Formation and detoxification of ammonia, urea cycle and its regulation, hyperammonaemia

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Ammonia-NH3 synthesis[edit | edit source]

Ammonia-NH3 is a toxic weak basic compound that needs to be detoxified and eliminated from the body. Ammonia derives from the metabolism of amino acids and especially that of gluconeogenesic transversion of amino acid into glucose. Glucose can be synthesized from amino acid carbon skeleton after the removal of its amino group. This removal of the amino group occurs through two similar processes, transamination and deamination.

  • Transamination:
    it is a process of transferring amino groups from one molecule to another. There is no formation and no excretion of ammonia, thusly no net change in the nitrogen amount of body. It is a process involved in amino acids in which the amino group is transferred from the amino acid to a certain α-ketoacid with the consequent formation of a second α-ketoacid and amino acid. The reaction is catalysed by the enzyme aminotranferase (aka transaminase) which requires pyridoxal phosphate as a prosthetic group. All transaminases contain this prosthetic group which derives from pyridoxine a water soluble vitamin also known as vitamin B6. The amino group from amino acids is temporarily uptaken by the pyridoxal phosphate as pyridoxamine phosphate prior to its donation to an α-ketoacid. All amino acids except lysine, threonine, proline and hydroxyproline participate in transamination process.
  • Deamination:
    it is a process of removing amino groups from one molecule in order to reduce the amount of nitrogen of the body through ammonia synthesis and elimination. It is a process occurring in the liver during the metabolism of amino acids. The amino group is removed from the amino acid and converted to ammonia-NH3 whose toxic activity is cancelled by conversion into urea which is eventually excreted. The glutamate dehydrogenase-GDH enzyme,present in liver, occupies a central role in nitrogen metabolism. Glutamate amino acid is cleaved into α-ketoglutarate and ammonia a reaction catalysed by GDH in a process called deamination. Glutamate is the only amino acid that undergoes oxidative deamination at a relatively high rate. The formation of ammonia from the amino group thusly occurs mainly via the amino group of glutamate. Soham Ganguly (talk) 19:56, 3 August 2015 (CEST)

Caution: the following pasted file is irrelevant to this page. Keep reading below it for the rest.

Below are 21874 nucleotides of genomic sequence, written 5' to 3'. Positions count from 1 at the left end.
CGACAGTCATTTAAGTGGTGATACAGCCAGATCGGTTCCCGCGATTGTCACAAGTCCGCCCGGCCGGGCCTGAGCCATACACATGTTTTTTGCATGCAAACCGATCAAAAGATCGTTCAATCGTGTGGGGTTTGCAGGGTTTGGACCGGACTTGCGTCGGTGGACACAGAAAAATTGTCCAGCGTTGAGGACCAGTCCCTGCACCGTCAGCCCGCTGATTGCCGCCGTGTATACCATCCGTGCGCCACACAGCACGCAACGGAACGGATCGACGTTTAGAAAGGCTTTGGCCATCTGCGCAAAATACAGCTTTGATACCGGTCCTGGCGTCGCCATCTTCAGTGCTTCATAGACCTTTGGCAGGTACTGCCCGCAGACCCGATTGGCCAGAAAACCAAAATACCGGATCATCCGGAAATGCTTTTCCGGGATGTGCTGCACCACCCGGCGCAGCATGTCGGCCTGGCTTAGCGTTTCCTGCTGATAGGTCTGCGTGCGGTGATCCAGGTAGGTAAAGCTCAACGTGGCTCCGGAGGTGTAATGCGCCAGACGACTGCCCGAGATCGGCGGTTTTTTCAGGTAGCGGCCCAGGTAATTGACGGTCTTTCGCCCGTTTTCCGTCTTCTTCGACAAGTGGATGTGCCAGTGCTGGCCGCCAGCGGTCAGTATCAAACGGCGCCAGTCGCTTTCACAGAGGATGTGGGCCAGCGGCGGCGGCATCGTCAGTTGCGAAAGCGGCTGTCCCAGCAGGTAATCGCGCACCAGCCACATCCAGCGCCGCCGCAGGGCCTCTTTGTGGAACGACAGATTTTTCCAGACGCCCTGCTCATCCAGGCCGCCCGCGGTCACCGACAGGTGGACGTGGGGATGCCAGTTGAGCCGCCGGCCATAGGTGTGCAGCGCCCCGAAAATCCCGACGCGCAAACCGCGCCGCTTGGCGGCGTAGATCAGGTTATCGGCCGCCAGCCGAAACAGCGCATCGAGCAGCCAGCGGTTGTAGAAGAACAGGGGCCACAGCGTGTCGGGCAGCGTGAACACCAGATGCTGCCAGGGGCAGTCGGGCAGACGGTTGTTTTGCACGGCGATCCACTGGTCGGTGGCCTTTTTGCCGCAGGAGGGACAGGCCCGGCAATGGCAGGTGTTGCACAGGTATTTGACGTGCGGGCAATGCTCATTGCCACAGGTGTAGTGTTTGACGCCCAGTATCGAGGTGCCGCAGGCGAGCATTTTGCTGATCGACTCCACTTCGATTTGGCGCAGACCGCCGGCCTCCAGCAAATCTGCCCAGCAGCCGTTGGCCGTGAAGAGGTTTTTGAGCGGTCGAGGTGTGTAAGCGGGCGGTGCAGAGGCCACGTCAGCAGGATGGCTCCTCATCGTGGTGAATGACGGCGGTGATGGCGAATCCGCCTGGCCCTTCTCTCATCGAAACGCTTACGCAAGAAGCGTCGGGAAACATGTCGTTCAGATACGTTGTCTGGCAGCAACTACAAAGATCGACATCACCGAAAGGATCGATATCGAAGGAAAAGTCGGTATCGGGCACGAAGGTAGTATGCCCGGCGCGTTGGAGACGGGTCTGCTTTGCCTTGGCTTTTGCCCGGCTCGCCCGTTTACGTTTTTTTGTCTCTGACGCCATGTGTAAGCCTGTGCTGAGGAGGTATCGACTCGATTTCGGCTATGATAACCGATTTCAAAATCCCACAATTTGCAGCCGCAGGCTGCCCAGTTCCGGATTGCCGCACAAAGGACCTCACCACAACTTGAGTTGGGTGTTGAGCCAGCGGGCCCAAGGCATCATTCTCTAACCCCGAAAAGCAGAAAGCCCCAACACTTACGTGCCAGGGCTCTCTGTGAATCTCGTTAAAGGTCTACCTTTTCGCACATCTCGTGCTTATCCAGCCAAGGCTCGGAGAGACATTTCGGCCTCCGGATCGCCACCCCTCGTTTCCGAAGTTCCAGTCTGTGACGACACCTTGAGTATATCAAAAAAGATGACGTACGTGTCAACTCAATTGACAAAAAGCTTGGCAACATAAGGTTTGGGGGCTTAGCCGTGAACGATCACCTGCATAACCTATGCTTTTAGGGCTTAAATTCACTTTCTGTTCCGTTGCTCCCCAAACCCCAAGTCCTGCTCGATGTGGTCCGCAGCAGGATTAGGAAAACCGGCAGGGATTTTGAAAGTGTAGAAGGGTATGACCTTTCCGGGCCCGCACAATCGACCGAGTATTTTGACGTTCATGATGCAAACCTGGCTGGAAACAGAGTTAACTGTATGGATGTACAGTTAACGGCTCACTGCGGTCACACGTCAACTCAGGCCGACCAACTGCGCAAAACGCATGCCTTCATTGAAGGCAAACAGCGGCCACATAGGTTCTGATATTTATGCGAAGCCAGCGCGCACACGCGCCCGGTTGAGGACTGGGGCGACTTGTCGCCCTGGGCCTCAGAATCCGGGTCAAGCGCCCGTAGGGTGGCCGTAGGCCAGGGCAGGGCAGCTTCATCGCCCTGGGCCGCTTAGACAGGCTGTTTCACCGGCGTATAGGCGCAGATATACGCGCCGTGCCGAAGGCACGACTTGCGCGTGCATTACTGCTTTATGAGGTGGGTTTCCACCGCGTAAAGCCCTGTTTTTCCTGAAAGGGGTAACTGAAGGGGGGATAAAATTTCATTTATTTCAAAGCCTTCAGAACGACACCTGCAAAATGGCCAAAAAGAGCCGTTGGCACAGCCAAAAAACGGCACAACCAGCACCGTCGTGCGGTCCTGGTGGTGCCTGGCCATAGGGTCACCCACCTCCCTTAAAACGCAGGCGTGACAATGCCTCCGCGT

Urea cycle[edit | edit source]

Ammonia detoxification[edit | edit source]

Ammonia is rapidly removed from the circulation in the liver, converted into a water soluble compound known as urea. Ammonia is toxic to the CNS because it reacts with the α-ketoglutarate to form glutamate. As a consequence, the depleted levels of α-ketoglutarate impairs the function of the Citric Acid cycle in neurons, depriving them energy production. Furthermore, glutamate is a potent CNS neurotransmitter, thus any significant increase in the concentration of glutamate could have abnormal effects in synaptic transmission.

Urea cycle
Reactions of the urea cycle
Step Reactants Products Catalyzed by Location
1 NH4+ + HCO3 + 2ATP Carbamoyl phosphate + 2ADP + Pi Carbamoyl phosphate synthetase I mitochondria
2 Carbamoyl phosphate + Ornithine Citrulline + Pi Ornithine transcarbamoylase mitochondria
3 Citrulline + Aspartate + ATP Argininosuccinate + AMP + pyrophosphate Argininosuccinate synthetase cytosol
4 Argininosuccinate Arginine + Fumarate Argininosuccinase cytosol
5 Arg + H2O Ornithine + Urea Arginase cytosol

Urea cycle regulation[edit | edit source]

Urea cycle is regulated by the rate limiting enzyme carbamoyl phosphate synthase I, the first enzyme of the ammonia detoxification pathway. It is only active in presence of its allosteric activator N-methyl-glutamate amino acid. It catalyses the condensation of ammonium ions NH4+, CO2 and ATP to form carbamoyl phosphate, a product that will condense with L-ornithine in order to initiate the urea cycle.

Links[edit | edit source]

Bibliography[edit | edit source]

MURRAY, Robert K. – BENDER, David A.. Harper's Illustrated Biochemistry. 29th edition. McGraw-Hill Companies, Inc., 2012. ISBN 978-0-07-176576-3.